King of the World at SongShan Nature Reserve

By Emma Harries

      Flailing about on the side of a sheer rock face wasn't quite what I anticipated when a day out at SongShan Nature Reserve was proposed. The reserve, a popular escape from the smog and crowds of central Taipei, is home to four peaks--Elephant, Lion, Tiger, and Panther mountains--and is easily accessible from the World Trade Center neighborhood. Having benefited from substantial investment in recent years, ecological information points, exercise bars, and immaculately laid stone paths lace the park, making it easy to find your way about. Should you, of course, choose to follow the paths.

      Our guide--self appointed after taking a liking to one of our party--assured us that we could take a short cut up to the 375-meter-high crest of JiuWu, the highest point in the reserve. He warned us that it is ¡§a bit steep,¡¨ but we rubbished his caution, assuring him and ourselves that we were all healthy and strong.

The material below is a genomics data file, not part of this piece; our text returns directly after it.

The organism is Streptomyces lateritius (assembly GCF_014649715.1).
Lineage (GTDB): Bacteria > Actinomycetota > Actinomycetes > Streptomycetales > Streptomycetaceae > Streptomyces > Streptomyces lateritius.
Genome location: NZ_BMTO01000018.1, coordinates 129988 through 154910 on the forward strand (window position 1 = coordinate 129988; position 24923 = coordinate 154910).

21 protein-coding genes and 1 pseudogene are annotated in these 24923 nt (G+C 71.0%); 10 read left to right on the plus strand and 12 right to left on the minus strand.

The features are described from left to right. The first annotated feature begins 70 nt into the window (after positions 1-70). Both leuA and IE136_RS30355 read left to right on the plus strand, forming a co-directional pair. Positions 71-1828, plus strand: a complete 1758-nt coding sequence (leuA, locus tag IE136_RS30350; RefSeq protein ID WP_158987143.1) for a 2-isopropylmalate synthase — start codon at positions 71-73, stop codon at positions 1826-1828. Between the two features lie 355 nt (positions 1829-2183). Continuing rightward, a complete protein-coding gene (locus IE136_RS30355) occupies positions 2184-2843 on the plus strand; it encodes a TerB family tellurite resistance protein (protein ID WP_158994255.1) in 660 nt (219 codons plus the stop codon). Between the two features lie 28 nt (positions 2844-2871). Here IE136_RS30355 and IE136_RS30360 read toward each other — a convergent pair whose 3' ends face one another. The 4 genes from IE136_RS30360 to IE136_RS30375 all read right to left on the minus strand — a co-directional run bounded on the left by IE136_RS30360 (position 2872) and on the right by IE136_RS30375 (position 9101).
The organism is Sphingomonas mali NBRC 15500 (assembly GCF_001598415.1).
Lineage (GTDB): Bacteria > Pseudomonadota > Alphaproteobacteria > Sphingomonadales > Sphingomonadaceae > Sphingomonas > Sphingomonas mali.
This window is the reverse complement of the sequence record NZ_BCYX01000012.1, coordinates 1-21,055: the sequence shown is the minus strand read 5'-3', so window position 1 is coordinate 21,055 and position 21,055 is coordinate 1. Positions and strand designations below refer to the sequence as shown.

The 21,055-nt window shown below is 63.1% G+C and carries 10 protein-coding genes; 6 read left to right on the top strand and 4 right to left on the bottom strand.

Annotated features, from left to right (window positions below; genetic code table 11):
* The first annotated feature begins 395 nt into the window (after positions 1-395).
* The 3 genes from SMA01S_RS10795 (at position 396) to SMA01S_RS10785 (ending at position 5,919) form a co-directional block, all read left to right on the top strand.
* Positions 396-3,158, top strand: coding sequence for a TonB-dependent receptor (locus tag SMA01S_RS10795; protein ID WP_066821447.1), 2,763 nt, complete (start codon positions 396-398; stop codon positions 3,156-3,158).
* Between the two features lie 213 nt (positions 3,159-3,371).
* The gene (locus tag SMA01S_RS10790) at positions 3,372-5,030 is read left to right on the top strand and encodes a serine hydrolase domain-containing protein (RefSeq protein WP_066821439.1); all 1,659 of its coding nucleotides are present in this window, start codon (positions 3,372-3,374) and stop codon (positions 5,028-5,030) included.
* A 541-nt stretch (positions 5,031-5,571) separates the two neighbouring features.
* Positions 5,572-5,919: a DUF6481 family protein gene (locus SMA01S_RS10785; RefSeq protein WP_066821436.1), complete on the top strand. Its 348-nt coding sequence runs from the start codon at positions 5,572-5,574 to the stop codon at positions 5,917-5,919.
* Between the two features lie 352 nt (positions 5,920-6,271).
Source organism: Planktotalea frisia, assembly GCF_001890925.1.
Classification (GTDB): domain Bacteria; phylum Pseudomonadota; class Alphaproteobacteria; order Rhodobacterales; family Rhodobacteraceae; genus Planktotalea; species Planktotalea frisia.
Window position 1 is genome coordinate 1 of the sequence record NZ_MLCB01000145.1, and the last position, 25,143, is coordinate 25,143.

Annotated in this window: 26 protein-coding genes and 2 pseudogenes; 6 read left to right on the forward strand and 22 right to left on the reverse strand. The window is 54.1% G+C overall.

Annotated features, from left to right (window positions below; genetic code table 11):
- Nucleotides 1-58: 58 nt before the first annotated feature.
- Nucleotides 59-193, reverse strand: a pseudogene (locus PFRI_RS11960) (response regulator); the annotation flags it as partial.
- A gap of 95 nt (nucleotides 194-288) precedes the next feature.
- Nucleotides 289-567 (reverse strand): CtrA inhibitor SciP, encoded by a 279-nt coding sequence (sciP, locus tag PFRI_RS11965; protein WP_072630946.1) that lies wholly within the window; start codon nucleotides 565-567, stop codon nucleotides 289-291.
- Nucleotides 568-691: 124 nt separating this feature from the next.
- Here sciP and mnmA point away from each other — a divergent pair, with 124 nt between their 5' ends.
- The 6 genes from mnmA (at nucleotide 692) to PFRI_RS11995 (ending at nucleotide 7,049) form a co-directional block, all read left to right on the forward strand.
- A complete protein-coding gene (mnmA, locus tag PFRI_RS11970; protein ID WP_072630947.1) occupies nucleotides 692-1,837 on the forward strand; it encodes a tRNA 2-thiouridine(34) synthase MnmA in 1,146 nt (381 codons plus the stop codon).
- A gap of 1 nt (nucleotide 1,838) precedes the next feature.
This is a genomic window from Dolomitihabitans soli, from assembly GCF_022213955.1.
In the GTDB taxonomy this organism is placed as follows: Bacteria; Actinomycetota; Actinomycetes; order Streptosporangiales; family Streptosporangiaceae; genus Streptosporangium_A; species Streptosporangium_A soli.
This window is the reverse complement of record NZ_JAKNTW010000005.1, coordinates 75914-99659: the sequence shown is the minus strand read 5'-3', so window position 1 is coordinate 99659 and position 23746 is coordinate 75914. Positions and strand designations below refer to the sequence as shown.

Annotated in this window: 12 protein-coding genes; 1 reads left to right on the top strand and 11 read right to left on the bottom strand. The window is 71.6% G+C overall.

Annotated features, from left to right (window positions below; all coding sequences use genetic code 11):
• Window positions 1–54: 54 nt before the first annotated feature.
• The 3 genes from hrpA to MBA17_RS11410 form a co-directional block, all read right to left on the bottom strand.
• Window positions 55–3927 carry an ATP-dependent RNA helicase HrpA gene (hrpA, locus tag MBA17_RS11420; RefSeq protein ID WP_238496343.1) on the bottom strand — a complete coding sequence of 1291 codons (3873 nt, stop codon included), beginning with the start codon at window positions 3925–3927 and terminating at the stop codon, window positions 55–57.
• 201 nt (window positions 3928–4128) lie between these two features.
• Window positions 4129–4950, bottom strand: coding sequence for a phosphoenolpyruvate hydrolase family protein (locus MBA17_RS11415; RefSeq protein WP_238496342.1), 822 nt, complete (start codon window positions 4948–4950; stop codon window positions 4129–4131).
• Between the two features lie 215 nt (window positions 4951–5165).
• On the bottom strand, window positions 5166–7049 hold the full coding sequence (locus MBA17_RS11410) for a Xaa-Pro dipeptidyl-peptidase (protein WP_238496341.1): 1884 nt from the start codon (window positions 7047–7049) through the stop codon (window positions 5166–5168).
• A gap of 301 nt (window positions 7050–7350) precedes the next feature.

Bad idea. The first dirty scramble was indeed steep. The next bit of clambering over rocks and grasping roots was slightly perilous. But nothing compared to the final stretch.

      Three ropes trailing down sheer-faced vertical rock, punctuated by a few footholds. We were faced with a stark choice: Climb, or prepare to be found by archaeologists of the future.

      Some time later, to the bemusement of several infinitely more sensible hikers who were steadily making their way up the steps, four dirty individuals emerged onto the path, sweating, swearing and dancing about as if they had made it to the North Pole. When the weather is good, incredible views over the Taipei basin can be had from the peak of JiuWu. And if you're slightly delirious from the climb--like we were--there's likely to be an ¡§I'm the King of the World¡¨ moment!